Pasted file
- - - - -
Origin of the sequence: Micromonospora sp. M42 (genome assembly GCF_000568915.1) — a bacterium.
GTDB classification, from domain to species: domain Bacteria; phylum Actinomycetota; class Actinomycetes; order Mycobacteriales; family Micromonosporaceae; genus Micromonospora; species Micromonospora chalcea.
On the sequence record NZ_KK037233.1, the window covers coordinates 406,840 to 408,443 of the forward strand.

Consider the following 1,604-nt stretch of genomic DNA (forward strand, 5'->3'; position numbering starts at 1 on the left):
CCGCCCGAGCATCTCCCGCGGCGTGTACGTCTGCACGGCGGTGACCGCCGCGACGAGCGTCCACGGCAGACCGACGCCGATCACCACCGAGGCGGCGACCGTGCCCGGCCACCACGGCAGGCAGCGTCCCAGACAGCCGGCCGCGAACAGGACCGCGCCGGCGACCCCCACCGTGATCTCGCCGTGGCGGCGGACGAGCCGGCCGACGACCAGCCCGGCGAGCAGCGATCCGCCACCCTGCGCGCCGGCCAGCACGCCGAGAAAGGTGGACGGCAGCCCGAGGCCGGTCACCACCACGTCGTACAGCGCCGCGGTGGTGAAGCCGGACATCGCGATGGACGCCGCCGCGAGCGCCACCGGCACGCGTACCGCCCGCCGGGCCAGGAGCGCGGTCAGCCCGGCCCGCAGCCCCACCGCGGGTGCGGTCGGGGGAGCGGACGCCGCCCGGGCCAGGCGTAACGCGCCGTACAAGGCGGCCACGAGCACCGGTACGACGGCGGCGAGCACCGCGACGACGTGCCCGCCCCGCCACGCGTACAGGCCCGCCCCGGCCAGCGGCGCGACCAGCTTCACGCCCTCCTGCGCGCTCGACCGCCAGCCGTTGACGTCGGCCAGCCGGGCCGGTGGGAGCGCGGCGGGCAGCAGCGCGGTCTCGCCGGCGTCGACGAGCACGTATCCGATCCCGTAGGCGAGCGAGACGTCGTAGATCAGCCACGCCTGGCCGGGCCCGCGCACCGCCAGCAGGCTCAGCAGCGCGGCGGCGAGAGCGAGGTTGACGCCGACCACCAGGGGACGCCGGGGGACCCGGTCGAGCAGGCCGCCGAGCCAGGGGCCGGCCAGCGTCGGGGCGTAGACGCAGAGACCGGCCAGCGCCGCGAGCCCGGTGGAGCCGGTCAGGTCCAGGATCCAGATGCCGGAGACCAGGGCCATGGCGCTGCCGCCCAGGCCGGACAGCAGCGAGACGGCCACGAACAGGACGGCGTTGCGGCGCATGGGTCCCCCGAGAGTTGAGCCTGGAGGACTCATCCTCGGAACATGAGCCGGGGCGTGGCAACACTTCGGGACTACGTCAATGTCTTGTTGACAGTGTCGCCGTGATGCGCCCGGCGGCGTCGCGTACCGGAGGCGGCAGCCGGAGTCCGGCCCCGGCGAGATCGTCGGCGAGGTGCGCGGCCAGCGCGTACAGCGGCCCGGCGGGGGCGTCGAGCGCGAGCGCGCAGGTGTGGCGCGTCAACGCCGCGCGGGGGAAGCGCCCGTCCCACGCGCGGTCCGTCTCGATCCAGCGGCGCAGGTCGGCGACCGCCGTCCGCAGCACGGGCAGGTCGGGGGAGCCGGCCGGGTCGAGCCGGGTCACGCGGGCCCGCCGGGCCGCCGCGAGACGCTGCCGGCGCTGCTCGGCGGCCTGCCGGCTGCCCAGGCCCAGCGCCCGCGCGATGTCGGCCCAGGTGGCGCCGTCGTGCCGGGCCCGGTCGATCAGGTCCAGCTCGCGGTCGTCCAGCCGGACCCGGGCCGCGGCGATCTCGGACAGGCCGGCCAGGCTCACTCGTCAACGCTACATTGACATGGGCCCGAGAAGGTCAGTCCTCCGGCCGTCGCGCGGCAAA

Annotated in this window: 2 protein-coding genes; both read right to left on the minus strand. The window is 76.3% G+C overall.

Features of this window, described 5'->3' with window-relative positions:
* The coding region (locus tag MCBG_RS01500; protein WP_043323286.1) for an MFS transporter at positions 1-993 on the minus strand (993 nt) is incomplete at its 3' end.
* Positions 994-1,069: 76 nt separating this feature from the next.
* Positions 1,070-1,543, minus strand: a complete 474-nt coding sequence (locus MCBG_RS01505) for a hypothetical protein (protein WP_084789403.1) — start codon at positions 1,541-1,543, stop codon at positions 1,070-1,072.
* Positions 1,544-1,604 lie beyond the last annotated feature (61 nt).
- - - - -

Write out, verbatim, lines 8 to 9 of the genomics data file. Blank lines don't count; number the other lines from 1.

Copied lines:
* The coding region (locus tag MCBG_RS01500; protein WP_043323286.1) for an MFS transporter at positions 1-993 on the minus strand (993 nt) is incomplete at its 3' end.
* Positions 994-1,069: 76 nt separating this feature from the next.